Previously: Part 1, Part 2, Part 3.
Kyle Smith has a great piece at the New York Post ripping Paul Krugman’s latest book: “End This Depression Now! We Need An Extraterrestrial Invasion!” Well, the first part of that is the book title. Really, it rips much of Krugman’s idiotic Keynesian philosophy, one that Krugman is even inconsistent with.
as a Keynesian, Krugman usually maintains that it doesn’t matter what you’re spending on, as long as you’re spending: Just shovel the bucks in the furnace, we’ll all warm ourselves by the glow.
Hence his “Independence Day” stimulus scenario: To you and me, that looks like a colossal waste of money on laser cannons that will never be used and will sit there rusting and burning up maintenance dollars for the next hundred years. But you and I aren’t geniuses like Krugman.
Blithely ignoring evidence that there have not been savage spending cuts in Europe, he continued making the same argument in his May 17 column, saying (he must have a hot key for this by now), “Europe’s answer has been austerity: savage spending cuts” (note he didn’t say tax hikes). Free-market economists (also known as the Austrian school, hence Krugman’s clever combo term for his enemies as “Austerians”) can hardly be blamed for Europe’s weak economies if those countries are doing the opposite of what Austerians prescribe, which is to cut out a lot of spending while reducing taxes.
And it gets worse, as Krugman gets worse.
Earlier this year Krugman wrote, “People think of debt’s role in the economy as if it were the same as what debt means for an individual: There’s a lot of money you have to pay to someone else. But that’s all wrong; the debt we create is basically money we owe to ourselves, and the burden it imposes does not involve a real transfer of resources.”
In 2003, when the debt was less than half what it is today, he wrote, “We’re looking at a fiscal crisis that will drive interest rates sky-high . . . But what’s really scary — what makes a fixed-rate mortgage seem like such a good idea — is the looming threat to the federal government’s solvency . . . How will the train wreck play itself out? . . . My prediction is that politicians will eventually be tempted to resolve the crisis the way irresponsible governments usually do: by printing money, both to pay current bills and to inflate away debt.”
Inflation to pay current bills, a reference to hyperinflation, is exactly what he would later ridicule Kinsley for worrying about.
In 1996, Krugman (who, as Wall Street Journal blogger James Taranto never tires of reminding us, is a former Enron adviser) said Social Security has a “Ponzi-game aspect in which each generation takes out more than it put in.” Last year he said it “is and always has been mainly a pay-as-you-go system, which is nothing like a classic Ponzi scheme.”
Of unemployment benefits, Krugman wrote in his textbook that “The drawback to this generosity is that it reduces a worker’s incentive to quickly find a new job.” Later he ridiculed Sen. Jon Kyl (R-Ariz.) as “bizarre” for saying, “Continuing to pay people unemployment compensation is a disincentive for them to seek new work.”
Krugman rejects the things he once wrote in his own book. That’s back there in part 2, but once again, it’s a glaring example of an “economist” who’s really an inconsistent hack bent on pushing for more spending.
How Keynesians feels about government spending.
And MOAR stupidity is provided:
This month Krugman gave us a great summation of why he refuses to even stick to one set of wrong-headed ideas. He has a short attention span, like politicians focused on the next election cycle.“It’s usually far from clear,” Krugman wrote, “what exactly the long-run policy is supposed to be, other than the fact that it involves inflicting pain on workers and the poor.”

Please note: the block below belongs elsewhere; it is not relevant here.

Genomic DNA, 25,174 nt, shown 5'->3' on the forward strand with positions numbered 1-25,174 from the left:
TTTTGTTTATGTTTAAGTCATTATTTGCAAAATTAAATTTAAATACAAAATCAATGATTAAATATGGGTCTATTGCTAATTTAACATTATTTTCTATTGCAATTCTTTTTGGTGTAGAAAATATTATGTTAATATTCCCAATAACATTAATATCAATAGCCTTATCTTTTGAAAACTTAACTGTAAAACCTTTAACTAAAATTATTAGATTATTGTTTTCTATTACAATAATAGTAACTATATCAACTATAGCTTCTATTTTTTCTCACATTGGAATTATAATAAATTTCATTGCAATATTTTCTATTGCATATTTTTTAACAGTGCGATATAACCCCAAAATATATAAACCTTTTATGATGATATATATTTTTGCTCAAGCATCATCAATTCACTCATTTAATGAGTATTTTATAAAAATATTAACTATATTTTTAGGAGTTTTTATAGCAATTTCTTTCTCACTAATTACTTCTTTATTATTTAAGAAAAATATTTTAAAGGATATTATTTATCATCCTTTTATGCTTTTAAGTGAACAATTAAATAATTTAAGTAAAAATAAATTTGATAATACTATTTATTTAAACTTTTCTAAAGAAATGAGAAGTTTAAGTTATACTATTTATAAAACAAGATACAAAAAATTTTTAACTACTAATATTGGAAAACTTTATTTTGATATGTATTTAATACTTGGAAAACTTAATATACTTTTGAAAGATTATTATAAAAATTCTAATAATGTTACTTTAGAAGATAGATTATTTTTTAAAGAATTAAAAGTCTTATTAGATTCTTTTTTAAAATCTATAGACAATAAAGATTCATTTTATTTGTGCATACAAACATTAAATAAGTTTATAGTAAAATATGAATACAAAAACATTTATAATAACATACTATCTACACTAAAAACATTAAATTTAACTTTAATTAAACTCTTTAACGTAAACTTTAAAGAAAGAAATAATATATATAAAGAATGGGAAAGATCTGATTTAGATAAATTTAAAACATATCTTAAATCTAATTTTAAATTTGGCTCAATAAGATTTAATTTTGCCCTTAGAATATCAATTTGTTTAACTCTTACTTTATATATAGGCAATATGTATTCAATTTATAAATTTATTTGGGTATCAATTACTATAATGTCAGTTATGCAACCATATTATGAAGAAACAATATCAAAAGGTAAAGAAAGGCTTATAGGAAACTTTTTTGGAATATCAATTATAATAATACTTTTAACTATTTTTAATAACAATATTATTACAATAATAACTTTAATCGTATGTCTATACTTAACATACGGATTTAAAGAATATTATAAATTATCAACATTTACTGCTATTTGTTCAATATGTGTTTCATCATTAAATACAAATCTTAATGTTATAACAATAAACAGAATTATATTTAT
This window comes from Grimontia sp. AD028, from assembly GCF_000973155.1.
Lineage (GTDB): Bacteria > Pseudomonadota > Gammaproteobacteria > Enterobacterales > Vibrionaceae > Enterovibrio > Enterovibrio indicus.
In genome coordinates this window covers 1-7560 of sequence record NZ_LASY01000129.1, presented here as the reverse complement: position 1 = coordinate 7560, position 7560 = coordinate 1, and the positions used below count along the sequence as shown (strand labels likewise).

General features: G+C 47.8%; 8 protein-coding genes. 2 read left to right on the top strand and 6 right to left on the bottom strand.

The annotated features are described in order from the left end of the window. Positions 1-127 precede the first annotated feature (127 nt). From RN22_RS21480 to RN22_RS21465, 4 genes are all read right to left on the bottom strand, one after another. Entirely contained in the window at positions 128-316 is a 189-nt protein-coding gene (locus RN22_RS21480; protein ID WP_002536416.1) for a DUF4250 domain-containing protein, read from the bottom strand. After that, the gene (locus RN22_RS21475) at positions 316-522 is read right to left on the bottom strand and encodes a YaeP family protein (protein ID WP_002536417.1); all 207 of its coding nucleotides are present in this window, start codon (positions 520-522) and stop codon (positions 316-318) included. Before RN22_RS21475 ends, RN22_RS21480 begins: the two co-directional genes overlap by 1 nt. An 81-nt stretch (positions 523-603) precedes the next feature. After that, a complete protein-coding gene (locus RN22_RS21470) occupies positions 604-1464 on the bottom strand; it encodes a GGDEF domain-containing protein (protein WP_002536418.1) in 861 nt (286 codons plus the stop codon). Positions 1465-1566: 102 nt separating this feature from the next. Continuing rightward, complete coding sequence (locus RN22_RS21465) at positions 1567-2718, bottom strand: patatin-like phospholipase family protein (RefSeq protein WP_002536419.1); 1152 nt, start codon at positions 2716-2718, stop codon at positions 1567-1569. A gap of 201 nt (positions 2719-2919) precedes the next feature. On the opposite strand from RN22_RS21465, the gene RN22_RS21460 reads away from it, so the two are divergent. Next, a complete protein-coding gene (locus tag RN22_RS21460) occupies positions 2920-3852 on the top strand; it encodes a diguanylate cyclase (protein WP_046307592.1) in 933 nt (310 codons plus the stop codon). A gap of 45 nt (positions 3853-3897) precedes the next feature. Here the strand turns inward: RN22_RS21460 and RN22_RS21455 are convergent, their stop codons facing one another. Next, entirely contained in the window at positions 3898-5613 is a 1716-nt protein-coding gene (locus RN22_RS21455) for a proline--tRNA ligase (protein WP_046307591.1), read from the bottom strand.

See, Paul, a free market system means you take care of yourself, because you know what’s best for you. You get to keep more of your money, you get to spend it where you like it, and the poor and the suffering get to keep more of their own money and spend it how they like. Since they keep more, so do other people who want to expand their businesses (and even charities) which helps out those who are working their way up. The long-run policy of a powerful state will keep the proletariat down, because if the poor proletariat becomes the well-to-do bourgeois, then there’s nobody for the socialist to save.
You knew Krugman was just building up to a one-liner, the one that showed how careless he was about consequences: “In the long run, we are all dead.”
This is a trademark Keynesian phrase, a cop-out, and a weak, pathetic retort. The effect of “in the long run, we’re all dead” is hedonism, selfishness (not in the Randian self-improvement kind, either), destroyed morality, and chaos. It’s an excuse for failure that ignores that future generations will ultimately have to deal with their progenitors’ problems.
It’s a philosophy that ultimately rejects the idea of improvement of human condition. It believes there are limited resources, limited capacities for the human mind, limited abilities, and that governments manipulating money and people is the best way to go… and if it fails, who cares? There’s no improvement of humankind, there’s only destruction. There’s only suffering and pain for the workers and the poor, that’s the only long term goal.
That’s not so much Keynesianism as it is nihilism, though. After all, Keynes wouldn’t have supported the kind of spending and systemic debt that we’re dealing with today. He knew better. But the modern Keynesian knows it will fail, and flippantly ignores it.
Perhaps especially today, on Memorial Day, it’s worth noting that some people believe in something, and they believe in future generations and making a great country and a safe world for them. “In the long run, we’re all dead” is the defeatist drivel of a coward who refuses to make tough choices today.